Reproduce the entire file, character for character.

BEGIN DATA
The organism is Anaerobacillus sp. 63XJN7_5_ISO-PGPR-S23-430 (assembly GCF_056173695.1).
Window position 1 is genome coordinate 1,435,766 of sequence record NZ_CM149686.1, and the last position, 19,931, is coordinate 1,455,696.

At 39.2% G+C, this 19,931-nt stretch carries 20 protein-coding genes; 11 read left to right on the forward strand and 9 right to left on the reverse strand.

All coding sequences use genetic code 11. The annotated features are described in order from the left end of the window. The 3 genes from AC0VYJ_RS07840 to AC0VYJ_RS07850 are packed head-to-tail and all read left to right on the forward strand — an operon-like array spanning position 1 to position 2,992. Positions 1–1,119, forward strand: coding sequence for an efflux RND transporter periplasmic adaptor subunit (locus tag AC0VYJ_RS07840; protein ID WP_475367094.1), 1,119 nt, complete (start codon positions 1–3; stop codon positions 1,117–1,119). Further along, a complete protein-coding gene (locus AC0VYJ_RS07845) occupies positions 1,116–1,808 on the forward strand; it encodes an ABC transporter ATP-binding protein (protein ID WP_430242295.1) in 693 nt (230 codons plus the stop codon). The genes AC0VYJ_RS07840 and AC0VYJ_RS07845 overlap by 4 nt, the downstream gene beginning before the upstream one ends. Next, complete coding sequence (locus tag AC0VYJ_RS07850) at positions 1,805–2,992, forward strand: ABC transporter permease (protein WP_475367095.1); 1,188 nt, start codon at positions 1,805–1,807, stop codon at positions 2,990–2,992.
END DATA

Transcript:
The organism is Anaerobacillus sp. 63XJN7_5_ISO-PGPR-S23-430 (assembly GCF_056173695.1).
Window position 1 is genome coordinate 1,435,766 of sequence record NZ_CM149686.1, and the last position, 19,931, is coordinate 1,455,696.

At 39.2% G+C, this 19,931-nt stretch carries 20 protein-coding genes; 11 read left to right on the forward strand and 9 right to left on the reverse strand.

All coding sequences use genetic code 11. The annotated features are described in order from the left end of the window. The 3 genes from AC0VYJ_RS07840 to AC0VYJ_RS07850 are packed head-to-tail and all read left to right on the forward strand — an operon-like array spanning position 1 to position 2,992. Positions 1–1,119, forward strand: coding sequence for an efflux RND transporter periplasmic adaptor subunit (locus tag AC0VYJ_RS07840; protein ID WP_475367094.1), 1,119 nt, complete (start codon positions 1–3; stop codon positions 1,117–1,119). Further along, a complete protein-coding gene (locus AC0VYJ_RS07845) occupies positions 1,116–1,808 on the forward strand; it encodes an ABC transporter ATP-binding protein (protein ID WP_430242295.1) in 693 nt (230 codons plus the stop codon). The genes AC0VYJ_RS07840 and AC0VYJ_RS07845 overlap by 4 nt, the downstream gene beginning before the upstream one ends. Next, complete coding sequence (locus tag AC0VYJ_RS07850) at positions 1,805–2,992, forward strand: ABC transporter permease (protein WP_475367095.1); 1,188 nt, start codon at positions 1,805–1,807, stop codon at positions 2,990–2,992.